Egg-Stinct

Disclaimer: Attention pre-80s babies, this post is for you. You youngsters that were born after the 80s, consider it a history lesson. Whichever group you are in, I guarantee it’ll bring a smile to your face.

Dub and me, Easter 1958

Without fail, every March, my grandmother, Mimi, would grace us with her presence and take us on a wild shopping adventure to three iconic Dallas, Texas, department stores: Sanger-Harris, Titches, and Neiman Marcus. The purpose, which she and my mother treated with the utmost gravity, was to select Easter ensembles for my brother Dub and me. It took a full day, sometimes two.

Dub and me, Easter 1959

These outfits were not your typical school or church attire. They had all the fancy extras. My outfit always had frills, ruffles, petticoats, gloves, a hat, and shiny new white patent shoes. Dub’s outfit wasn’t frilly, but was still quite the spectacle – dress shorts, a jacket, a bowtie, new shoes, knee socks, and the pièce de résistance: a jaunty racing cap that added a touch of flair. He reluctantly endured these shopping excursions, begrudgingly going along with the fuss because he knew that at the end of our Easter parade there was candy involved.

My family, Easter 1965

Nowadays, it seems like Easter has lost its fashion sense, with nobody bothering to dress up anymore. Not that it matters to the Big Guy upstairs, but it’s a shame. Gone are the days of shoe shining, white gloves, petticoats, frilly hats, and meticulously planning Easter outfits in advance. These days, looking fancy means having clothes without any holes, stains, or missing belt loops.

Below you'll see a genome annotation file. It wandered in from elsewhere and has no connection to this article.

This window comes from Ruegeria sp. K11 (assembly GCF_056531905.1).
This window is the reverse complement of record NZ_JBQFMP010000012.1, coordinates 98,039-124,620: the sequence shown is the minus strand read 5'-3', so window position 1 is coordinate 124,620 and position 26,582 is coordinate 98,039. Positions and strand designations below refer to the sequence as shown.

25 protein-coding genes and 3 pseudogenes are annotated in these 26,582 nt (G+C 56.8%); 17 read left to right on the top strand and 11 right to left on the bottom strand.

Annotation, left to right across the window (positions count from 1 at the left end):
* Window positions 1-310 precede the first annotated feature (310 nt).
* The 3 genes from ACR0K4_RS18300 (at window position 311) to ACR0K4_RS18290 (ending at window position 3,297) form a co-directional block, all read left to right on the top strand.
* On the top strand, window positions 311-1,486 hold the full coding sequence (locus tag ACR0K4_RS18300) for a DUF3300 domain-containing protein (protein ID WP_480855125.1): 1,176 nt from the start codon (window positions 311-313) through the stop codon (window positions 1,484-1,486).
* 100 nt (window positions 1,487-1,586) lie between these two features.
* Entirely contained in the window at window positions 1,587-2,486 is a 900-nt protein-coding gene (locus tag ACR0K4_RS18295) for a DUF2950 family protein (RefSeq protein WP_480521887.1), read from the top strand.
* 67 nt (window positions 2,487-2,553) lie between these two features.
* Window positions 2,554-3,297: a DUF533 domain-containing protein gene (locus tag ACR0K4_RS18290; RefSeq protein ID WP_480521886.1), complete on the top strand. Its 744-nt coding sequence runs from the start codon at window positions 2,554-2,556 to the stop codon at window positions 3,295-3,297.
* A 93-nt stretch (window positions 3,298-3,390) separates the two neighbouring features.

When it comes to fashion, I’ve never been one to embrace the frilly, girly-girl style. And, as a mom of two boys, my opportunities for dressing up were pretty limited. It was mostly reserved for my Barbies and Easter Sunday. Today’s kids seem to be dressing like tiny adults. It makes me sad, but hey, at least they’re getting a head start on their fashion game! Good luck trying to track down the kind of Easter outfits that I grew up with. They’re like hidden treasures in those specialty stores and are reserved for kiddie beauty pageants? Eek!

My family, Easter 1966

Wake up Wimpy Girl. Things have changed. Will Easter outfits ever come back? I wish. But, I have to admit, I do recall that the netting on the petticoats always scratched my legs, the metal stays on the hats put dents on the side of my head, and the shiny new white shoes often caused blisters. My wish seems to be connected to returning to a time when traditions were respected and people dressed up for milestone events.

My family, Easter 1970

So, what do you think? Let me know. And, while you are at it, I’d love to see your photos of by-gone Easter outfits. Come on, it’ll be inspiring. It’ll be fun.

“Oh, I could write a sonnet about your Easter bonner,
And of the girl I’m taking to the Easter Parade.”

– Easter Parade by Irving Berlin

Happy Easter!

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This work by Anel “Pookie” Ryan is licensed under a Creative Commons Attribution-Noncommercial-No Derivative Works 3.0 United States License.

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